When I was growing up in Bulgaria, I remember schools would sometimes close for one or two weeks in winter, the peak of the flu season, for what we as kids back then, we'll call … I would call it the flu vacation, even though it wasn't much of a vacation for our parents of course. Yes, but that was, you know, once per year, once per winter, one or two weeks. And then with COVID-19 you have especially in the first year of the pandemic, you have these closures on a very prolonged or cyclical basis. Open for a few weeks, then closed again, you know, and so on and so forth, and this new normal I think caught everyone unprepared. In some low-income countries or rural areas, remote learning may not even be a possibility to begin with. So these sort of school closures are feared to potentially cause some sort of delays or gaps in children's education and put stress on caretakers at home, which are usually women. And places where remote school is possible from a technological and resource standpoint, then we found that there's … we see that there is a disproportionate burden placed on mothers of young children to act as secondary teachers at home. So when you have women being the … expected to be the primary caregivers and household managers, while also holding a full-time job remotely because of the necessity of two incomes, then this usually negatively affects mothers' mental and physical health.

Galina Zapryanova 03:50
And one way we see this, for example, in our data is, is in terms of the dissatisfaction with the overall quality of healthcare available to them. Among the original rankings on the Hologic Global Women's Health Index, which is a multiyear comprehensive survey on women's health that first fielded in 2020, we see that Eastern Europe actually scores lower than the rest of Europe on most of the dimensions of health. For example, the majority of women in Eastern Europe were dissatisfied with the availability of quality healthcare in the area where they live, and they were also … women in Eastern Europe were also more likely to be dissatisfied with pregnancy care and more likely to experience health problems. So you can see how this, this kind of dissatisfaction with the availability of healthcare combined with the stress of the pandemic, the increased child care and financial stress, really put a lot of pressure on women in the region. And that is something we're seeing in the data.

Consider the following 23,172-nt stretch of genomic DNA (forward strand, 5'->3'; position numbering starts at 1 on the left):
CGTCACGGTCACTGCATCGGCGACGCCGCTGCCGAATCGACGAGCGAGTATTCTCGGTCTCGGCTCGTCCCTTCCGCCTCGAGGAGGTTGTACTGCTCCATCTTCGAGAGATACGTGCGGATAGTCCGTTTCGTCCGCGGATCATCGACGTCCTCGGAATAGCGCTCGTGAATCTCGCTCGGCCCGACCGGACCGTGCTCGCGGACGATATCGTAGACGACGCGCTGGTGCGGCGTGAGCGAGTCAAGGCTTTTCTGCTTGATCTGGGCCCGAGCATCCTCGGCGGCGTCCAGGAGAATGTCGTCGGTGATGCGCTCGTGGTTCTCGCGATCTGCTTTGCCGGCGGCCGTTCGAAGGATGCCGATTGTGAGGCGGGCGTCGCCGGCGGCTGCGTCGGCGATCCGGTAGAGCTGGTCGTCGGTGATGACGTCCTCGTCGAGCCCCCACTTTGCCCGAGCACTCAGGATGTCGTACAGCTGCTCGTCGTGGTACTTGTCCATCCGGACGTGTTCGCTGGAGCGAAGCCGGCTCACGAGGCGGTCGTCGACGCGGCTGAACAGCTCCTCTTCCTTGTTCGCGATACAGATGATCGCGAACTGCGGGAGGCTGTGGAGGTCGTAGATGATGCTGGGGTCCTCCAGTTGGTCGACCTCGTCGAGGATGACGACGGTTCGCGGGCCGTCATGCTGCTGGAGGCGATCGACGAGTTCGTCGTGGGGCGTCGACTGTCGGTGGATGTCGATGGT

Mohamed Younis 04:55
We've also seen some backsliding in perceptions of whether people in general in society across Eastern Europe think women are treated with respect. This is a question, of course, we ask all over the world. In your region, Galina, Poland and Slovakia lead the world in declines, which really stands out from your part of the world and the focus of your work with the World Poll. Can you describe a little bit for us what's going on, particularly in those two countries?

Galina Zapryanova 05:22